American Vogue is making its archive of every image in its 119 year history available online, according to the Guardian.
The library – searchable by image, designer, date, model and brand – will come with a hefty pricetag of $1,575 (£1,015)-a-year.
The Guardian says it could be a valuable resource, despite the cost, explaining it promises to reduce search time “that might have taken weeks of painstaking research using paper archives”.
The archive is being marketed as a business-to-business resource, aimed at design professionals. A limited version, the extent of which is not yet clear, will be made available to Vogue’s subcribers in 2012.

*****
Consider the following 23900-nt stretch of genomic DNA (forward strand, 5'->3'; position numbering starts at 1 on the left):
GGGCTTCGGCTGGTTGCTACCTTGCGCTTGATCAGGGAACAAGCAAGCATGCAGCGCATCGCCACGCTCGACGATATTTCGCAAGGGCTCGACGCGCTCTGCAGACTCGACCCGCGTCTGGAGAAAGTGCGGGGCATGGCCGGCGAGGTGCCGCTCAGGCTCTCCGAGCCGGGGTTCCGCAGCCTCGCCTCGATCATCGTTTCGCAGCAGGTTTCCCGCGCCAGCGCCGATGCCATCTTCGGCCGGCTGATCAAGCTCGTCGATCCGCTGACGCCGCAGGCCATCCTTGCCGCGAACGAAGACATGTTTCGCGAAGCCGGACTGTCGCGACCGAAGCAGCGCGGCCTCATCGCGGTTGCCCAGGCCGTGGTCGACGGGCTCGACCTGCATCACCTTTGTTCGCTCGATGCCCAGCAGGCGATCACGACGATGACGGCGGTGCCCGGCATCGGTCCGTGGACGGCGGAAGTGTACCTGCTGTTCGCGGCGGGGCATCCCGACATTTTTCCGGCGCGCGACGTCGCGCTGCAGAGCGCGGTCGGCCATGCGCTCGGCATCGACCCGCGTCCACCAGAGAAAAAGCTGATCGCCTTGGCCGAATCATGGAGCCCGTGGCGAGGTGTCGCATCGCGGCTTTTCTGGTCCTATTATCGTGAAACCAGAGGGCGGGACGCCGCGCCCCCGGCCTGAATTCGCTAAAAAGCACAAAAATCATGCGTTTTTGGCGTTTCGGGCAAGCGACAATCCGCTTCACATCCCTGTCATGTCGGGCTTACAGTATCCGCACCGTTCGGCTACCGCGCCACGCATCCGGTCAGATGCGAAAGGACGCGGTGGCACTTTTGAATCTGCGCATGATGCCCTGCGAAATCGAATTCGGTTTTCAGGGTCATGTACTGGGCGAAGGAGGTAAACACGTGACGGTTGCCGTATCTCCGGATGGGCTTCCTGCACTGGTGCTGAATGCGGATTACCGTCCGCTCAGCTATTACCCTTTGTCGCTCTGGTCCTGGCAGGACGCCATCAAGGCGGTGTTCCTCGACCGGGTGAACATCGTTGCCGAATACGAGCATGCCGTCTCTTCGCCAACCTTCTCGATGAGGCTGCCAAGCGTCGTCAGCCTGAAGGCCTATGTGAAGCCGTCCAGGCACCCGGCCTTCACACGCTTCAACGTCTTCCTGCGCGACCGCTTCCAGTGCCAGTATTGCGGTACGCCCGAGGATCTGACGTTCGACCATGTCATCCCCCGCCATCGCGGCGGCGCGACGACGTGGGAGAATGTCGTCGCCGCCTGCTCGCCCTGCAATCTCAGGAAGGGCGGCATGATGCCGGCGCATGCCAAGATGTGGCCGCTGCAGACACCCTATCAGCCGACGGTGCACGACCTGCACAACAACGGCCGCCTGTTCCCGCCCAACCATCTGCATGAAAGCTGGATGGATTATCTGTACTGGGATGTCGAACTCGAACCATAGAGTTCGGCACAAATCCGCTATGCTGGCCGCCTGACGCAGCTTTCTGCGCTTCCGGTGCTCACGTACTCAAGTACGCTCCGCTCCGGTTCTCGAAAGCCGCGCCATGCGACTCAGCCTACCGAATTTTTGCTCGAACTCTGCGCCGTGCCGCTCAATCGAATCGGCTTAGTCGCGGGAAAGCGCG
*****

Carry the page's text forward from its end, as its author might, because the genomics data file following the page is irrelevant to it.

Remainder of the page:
The strategic importance of the move goes beyond the revenue the paywall will deliver. “This is Condé Nast waving a flag about what the Vogue brand could be,” says Douglas McCabe, media analyst at Enders Analysis. “What they are saying is: Vogue is absolutely the authoritative player in this field. There aren’t many magazine brands that could line up behind this and copy what they’ve done. That’s one of the points Vogue is making.”
The article goes on to say that some feel the £1,000-a-year fee is too high, whereas “some are in full support of the subscription fee”.
“The moral outrage people feel about being asked to pay for content is misguided. Actually, I’m surprised the price is so low,” comments Chris Sanderson, co-founder of trend forecasting consultancy the Future Laboratory. “The archive is clearly being marketed to creative professionals. The searchability gives it real value, because you have the ability to drill down into content and locate exactly what you need.
The Guardian’s full article is here: Vogue launches online archive of every American issue in its 119-year history.
Tags: American Vogue, image search, paywall